Effects of BufferGel and PRO 2000/5 Gel in Men
|ClinicalTrials.gov Identifier: NCT00016536|
Recruitment Status : Completed
First Posted : August 31, 2001
Last Update Posted : April 4, 2012
The purpose of this study is to find out if there are any bad effects when BufferGel or PRO 2000/5 Gel are applied to the penis of HIV-infected men.
Microbicides are products to be used by women for placing into the vagina to prevent passing HIV from 1 person to another during sex. Studies have shown 2 investigational microbicides, BufferGel and PRO 2000/5 Gel, to be safe and acceptable for women and HIV-negative men. It is important to see if the side effects of these products are the same in men as those in women and to see if there is any difference in the side effects between circumcised and uncircumcised men.
|Condition or disease||Intervention/treatment||Phase|
|HIV Infections||Drug: Naphthalene 2-sulfonate polymer Drug: Carbopol polymer||Phase 1|
Topical microbicides are products designed to prevent the sexual transmission of HIV and other disease pathogens. Studies have shown that nonoxynol-9, a detergent microbicide, can cause mucosal erosion and ulceration and increased risk of HIV infection. Attention has been given to developing non-detergent topical microbicides, such as BufferGel and PRO 2000/5 Gel. Studies have shown these products to be safe and acceptable for vaginal use [AS PER AMENDMENT 08/20/01: "however, none of the clinical studies to date have investigated the effects on the penile epithelium and urethral mucosa" has been replaced with: Phase I trials also have been conducted to assess the safety of BufferGel and PRO 2000/5 Gel (P) on the penile epithelium and urethral mucosa. In 1 trial, HIV-uninfected men applied either PRO 2000/5 or a gel containing the inactive ingredients of PRO 2000/5 for 7 days. A few patients reported mild symptoms of genital itching, tingling, irritation, dryness, discoloration, or flaking of the dried gel. In a similar trial comparing BufferGel and K-Y Jelly, a few patients reported similar symptoms.] It is important to determine whether the frequency and severity of adverse events experienced by men is comparable to that observed among women. It is also important to determine whether these adverse events are similar between circumcised and uncircumcised men.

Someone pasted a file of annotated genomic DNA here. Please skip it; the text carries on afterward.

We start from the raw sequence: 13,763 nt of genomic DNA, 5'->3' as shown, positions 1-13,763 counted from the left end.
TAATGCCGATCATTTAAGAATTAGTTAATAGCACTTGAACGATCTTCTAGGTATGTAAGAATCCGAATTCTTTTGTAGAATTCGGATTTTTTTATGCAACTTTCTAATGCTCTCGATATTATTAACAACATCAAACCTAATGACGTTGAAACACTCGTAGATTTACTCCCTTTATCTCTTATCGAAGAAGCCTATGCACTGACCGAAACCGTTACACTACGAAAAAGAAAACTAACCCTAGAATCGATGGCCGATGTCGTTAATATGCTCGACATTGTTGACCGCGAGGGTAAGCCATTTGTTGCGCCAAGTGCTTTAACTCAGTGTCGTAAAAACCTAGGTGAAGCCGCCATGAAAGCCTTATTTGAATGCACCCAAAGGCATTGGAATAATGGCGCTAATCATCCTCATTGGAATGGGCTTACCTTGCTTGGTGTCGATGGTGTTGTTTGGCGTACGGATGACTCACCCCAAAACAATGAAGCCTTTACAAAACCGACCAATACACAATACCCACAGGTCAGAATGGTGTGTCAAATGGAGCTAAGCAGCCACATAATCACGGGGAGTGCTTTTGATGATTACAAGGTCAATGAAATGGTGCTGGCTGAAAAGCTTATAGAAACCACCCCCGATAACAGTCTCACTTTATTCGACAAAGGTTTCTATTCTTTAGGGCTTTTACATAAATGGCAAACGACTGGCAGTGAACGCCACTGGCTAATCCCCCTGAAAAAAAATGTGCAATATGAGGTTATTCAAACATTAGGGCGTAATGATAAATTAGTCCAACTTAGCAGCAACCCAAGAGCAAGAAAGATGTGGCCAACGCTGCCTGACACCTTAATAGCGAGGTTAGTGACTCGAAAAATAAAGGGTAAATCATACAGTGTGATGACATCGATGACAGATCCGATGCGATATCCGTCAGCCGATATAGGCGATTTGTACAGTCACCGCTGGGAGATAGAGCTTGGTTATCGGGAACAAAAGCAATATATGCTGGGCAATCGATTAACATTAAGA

Patients are assigned randomly to 1 of 6 possible sequences of product use. Patients complete 3 weeks of nightly product application (7 consecutive nights each of BufferGel, PRO 2000/5 Gel, and placebo gel) separated by a one-week washout between product-use periods. Patients apply the gel to the shaft and glans of the penis at bedtime, leave on for a minimum of 6 hours, and wash off the next morning. Patients maintain a diary of product application and removal, side effects, and use of other medications. Follow-up evaluations, including a genital exam and urine testing, are performed after each product-use and washout period. [AS PER AMENDMENT 08/20/01: Digital photographs will be taken of any observed abnormality or normal area that is needed for clinical decision making and/or documentation purposes.] In addition, adherence is assessed, the patient diary is reviewed, and product acceptability questionnaires are administered after each product-use period. Patients receive monetary compensation for participation.
|Study Type :||Interventional (Clinical Trial)|
|Enrollment :||24 participants|
|Intervention Model:||Crossover Assignment|
|Official Title:||Male Tolerance Study of BufferGel and PRO 2000/5 Gel (P)|
|Actual Study Completion Date :||May 1997|
Please refer to this study by its ClinicalTrials.gov identifier (NCT number): NCT00016536
|United States, Washington|
|UW HIV Prevention CRS|
|Seattle, Washington, United States, 98104|
|Study Chair:||Connie Celum|